When Google launched its social network three years ago, it mandated that users use their real names, a la Facebook. The general idea was that this would help consolidate a user's identity across Google's myriad services, but it drew some criticism from some Google users who wanted to conceal their true identities.
"This helped create a community made up of real people," says an update on the official Google+ page, "but it also excluded a number of people who wanted to be part of it without using their real names."
Yesterday, Google announced it is changing its policy, which mean you now can use a false name on Google+.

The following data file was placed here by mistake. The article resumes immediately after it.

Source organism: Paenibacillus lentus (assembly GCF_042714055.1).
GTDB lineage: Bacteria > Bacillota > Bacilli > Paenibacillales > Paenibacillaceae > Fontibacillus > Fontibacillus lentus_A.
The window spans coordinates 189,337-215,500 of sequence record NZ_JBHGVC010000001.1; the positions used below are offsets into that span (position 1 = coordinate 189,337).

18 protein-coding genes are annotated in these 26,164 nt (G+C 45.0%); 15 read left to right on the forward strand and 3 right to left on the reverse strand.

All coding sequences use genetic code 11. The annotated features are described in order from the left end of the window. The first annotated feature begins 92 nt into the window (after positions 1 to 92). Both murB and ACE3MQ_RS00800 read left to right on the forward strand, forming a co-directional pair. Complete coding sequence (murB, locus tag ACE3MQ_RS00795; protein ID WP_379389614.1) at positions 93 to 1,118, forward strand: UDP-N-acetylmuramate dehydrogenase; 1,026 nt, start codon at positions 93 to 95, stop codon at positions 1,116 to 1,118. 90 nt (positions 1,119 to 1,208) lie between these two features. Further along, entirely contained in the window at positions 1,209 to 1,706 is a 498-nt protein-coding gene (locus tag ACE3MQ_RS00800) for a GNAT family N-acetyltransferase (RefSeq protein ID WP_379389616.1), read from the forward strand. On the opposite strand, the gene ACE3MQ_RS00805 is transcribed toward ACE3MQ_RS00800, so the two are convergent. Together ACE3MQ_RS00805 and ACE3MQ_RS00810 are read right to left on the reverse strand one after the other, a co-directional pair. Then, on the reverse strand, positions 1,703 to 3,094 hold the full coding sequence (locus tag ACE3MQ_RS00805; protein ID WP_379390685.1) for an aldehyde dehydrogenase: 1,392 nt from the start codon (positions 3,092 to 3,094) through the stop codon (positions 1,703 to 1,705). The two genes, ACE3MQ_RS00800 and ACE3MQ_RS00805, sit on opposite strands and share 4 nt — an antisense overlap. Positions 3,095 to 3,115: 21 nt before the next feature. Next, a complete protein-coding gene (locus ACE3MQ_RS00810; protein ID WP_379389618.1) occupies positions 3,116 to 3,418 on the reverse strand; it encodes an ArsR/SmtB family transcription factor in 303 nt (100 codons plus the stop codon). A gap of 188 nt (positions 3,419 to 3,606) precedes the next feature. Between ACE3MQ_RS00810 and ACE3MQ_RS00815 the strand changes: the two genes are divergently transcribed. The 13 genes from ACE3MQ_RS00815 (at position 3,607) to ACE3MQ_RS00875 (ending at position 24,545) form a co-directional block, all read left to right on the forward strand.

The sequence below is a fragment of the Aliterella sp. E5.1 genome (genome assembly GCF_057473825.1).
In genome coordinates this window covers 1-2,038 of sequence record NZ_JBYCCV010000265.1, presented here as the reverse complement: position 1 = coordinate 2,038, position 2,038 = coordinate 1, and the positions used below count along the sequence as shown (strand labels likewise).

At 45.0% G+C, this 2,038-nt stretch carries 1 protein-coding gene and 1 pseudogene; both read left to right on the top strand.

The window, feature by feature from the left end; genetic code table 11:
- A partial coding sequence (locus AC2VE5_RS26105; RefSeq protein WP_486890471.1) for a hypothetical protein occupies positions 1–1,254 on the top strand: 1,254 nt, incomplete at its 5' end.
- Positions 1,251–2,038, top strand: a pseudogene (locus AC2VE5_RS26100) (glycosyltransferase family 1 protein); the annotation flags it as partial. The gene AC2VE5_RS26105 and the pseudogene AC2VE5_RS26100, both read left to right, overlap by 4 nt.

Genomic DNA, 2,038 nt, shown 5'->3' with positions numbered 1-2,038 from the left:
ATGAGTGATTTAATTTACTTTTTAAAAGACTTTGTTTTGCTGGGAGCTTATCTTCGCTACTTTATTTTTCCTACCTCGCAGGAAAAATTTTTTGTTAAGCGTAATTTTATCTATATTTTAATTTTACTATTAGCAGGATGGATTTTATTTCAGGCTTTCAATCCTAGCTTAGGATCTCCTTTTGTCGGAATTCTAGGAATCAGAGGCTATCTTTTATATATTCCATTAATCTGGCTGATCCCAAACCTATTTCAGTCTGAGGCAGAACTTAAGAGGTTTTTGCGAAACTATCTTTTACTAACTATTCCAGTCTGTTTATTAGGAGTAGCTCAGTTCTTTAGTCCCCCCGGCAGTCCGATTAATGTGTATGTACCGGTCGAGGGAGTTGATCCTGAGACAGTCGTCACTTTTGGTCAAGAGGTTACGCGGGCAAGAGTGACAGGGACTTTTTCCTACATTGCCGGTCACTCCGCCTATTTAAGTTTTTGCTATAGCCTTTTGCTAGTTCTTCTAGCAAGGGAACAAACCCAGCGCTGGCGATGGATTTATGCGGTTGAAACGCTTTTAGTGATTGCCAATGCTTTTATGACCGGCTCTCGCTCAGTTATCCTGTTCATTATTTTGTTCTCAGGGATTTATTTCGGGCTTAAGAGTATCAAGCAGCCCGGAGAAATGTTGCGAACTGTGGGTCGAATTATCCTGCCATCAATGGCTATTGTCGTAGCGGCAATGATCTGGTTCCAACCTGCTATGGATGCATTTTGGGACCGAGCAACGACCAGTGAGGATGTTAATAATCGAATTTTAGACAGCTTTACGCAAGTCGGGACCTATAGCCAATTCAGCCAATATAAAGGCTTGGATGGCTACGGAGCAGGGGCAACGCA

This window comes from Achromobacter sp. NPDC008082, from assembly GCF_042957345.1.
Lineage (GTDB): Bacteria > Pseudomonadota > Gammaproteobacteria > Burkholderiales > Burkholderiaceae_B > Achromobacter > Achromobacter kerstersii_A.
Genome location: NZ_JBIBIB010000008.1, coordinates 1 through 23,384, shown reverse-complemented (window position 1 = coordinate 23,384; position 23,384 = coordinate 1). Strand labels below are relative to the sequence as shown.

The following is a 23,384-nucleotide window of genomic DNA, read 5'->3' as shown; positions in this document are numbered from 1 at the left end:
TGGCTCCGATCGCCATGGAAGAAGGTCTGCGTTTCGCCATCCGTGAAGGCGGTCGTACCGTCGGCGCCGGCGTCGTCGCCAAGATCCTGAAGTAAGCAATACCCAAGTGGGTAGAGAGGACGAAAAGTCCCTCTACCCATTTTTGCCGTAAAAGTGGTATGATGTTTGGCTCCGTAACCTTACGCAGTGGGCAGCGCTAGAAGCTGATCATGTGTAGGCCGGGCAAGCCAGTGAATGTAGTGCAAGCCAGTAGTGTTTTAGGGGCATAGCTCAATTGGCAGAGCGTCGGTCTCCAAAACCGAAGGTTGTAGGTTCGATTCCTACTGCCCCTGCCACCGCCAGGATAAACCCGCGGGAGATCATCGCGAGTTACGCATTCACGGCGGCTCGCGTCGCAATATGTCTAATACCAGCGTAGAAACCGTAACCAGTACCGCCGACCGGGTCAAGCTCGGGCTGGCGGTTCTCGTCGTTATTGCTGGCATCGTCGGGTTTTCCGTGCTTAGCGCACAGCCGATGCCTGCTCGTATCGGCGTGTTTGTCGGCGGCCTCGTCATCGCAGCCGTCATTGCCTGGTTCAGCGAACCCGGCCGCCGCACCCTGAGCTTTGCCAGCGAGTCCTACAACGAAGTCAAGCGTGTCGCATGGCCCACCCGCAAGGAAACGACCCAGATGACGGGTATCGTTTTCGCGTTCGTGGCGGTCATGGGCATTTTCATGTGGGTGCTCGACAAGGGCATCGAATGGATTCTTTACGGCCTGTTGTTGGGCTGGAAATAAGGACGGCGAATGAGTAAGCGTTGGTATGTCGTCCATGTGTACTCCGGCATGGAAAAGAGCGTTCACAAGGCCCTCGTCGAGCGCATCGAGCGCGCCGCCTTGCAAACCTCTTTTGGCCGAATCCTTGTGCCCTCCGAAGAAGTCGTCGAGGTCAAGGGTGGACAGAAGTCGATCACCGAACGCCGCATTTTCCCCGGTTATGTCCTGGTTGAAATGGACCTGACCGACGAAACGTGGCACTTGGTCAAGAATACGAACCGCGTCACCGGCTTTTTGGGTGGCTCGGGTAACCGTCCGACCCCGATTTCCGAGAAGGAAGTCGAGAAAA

Requiring that users provide their actual names made for some clumsy conversion efforts on Google's part, namely for YouTube users, who were constantly badgered to link to their Google+ account. Now that's no longer the case. Continues Google:
We know you've been calling for this change for a while. We know that our names policy has been unclear, and this has led to some unnecessarily difficult experiences for some of our users. For this we apologize, and we hope that today's change is a step toward making Google+ the welcoming and inclusive place that we want it to be.
In April, Vic Gundotra, the engineer in charge of Google+ announced his departure from the company, leaving the fate of the search giant's social network in jeopardy. But with this week's announcement, it looks like Google is still putting some thoughtful effort into improving the Plus experience—even if it is for a tiny but dedicated community.
[Nametag Image: via Shutterstock]